“Hold tight, we’re in for nasty weather…”
“Burning Down the House”
By David Byrne, Jerry Harrison, Christopher Frantz and Tina Weymouth
Largely due to YouTube’s dominance, artists and entrepreneurs with legitimate online music video platforms have it tough competing with YouTube. When Google Executive Chairman Eric Schmidt testifies before the Senate Subcommittee on Antitrust, Competition Policy, and Consumer Rights this week (9/21 2pm ET), we may find out why.
About five years ago a strange trend surfaced: Google searches by title or by artist for a Billboard Hot 100 single returned search results that looked extremely consistent—YouTube was the only video source listed in the all-important first page of search results. The YouTube links were so consistent they appeared to be “hard wired”—meaning not a natural result of an automatic algorithm, but suggesting human intervention and rigging.
Even rabid Google supporters believed that Google gave artists and music fans fair and unbiased search results as Google claims to do. (Setting aside the legality of how the videos got on YouTube to begin with.) So persuasive proof of rigging would be required to win them over, but that proof is impossible to get unless you have access to the algorithm—the most closely guarded of all Google’s secrets. Or you have a Google executive testifying under oath in a public forum that Google cannot cause to be subject to a protective order.
Over the years, this hard wiring perception has become more pronounced. Today, the order of Google search results for music videos is so repeatable that it is widely assumed to be rigged in my world.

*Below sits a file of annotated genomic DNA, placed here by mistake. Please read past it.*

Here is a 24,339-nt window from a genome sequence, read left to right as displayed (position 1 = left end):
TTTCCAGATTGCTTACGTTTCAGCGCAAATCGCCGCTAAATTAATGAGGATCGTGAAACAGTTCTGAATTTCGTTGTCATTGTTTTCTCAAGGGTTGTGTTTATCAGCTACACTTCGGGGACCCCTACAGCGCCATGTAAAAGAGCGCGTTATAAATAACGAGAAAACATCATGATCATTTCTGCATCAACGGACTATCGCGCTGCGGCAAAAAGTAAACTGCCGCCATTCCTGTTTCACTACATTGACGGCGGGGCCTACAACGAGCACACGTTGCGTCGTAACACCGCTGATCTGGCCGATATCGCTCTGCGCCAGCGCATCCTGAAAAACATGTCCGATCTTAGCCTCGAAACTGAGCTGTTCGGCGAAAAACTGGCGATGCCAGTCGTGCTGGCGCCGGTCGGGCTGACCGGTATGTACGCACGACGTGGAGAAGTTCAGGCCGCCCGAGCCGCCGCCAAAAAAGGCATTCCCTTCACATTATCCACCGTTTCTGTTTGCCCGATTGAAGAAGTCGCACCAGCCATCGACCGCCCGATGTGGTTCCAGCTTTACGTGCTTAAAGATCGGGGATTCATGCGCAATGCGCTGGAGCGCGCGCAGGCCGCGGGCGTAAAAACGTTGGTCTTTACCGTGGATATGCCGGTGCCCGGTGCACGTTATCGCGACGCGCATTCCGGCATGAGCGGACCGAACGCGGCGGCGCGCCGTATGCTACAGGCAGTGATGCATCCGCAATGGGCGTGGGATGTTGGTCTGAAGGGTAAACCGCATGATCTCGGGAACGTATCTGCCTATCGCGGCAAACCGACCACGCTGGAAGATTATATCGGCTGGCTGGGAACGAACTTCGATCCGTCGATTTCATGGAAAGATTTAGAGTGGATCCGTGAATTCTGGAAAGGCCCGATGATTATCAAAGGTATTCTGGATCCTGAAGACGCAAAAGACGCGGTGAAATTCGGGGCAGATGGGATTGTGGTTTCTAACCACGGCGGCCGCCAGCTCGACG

If you search Google for a hit song by title, YouTube videos with the “thumbnail” of the video image will be returned in the first few search results appearing “above the fold” (meaning within the browser screen that you see without scrolling).
If you search for the artist by name, the top search result is usually the artist’s official site, followed almost immediately by a similar pattern of YouTube videos—even if the artist themselves have a video on the very artist site that was returned at the top of the search results.
Until recently, only the most cynical believed that this “hard wiring” of search results was actually happening.
Then a YouTube video began circulating of a speech by Marissa Mayer, Vice President of Geographic and Local Services, Google, Inc. The speech was made to a large audience at the Google Seattle Conference on Scalability (June 23, 2007). Vice President Mayer said: “[When] we roll[ed] out Google Finance, we did put the Google link first. It seems only fair right? We do all the work for the search page and all these other things, so we do put it first… That has actually been our policy, since then, because of Finance. So for Google Maps again, it’s the first link.”
After hearing that statement, even the biggest Google fans in the music video professional community began to believe that Google rigged the order of YouTube videos in Google search.
The same artist names and song titles in other search engines bring different results. So this phenomenon of the uniformity of YouTube search results is limited to Google search and its heavily subsidized subsidiary. (“Google CEO: YouTube Still Isn’t Profitable”, Wall Street Journal ,
Sept. 9, 2010.)
As The Wall Street Journal’s Peter Kafka put it four years after Google’s 2006 acquisition of YouTube, “[D]oes anyone want to guess when, if ever, Google will tell us that YouTube is actually profitable?” Or said another way, when, if ever, Google will stop subsidizing YouTube with profits from its dominance in search?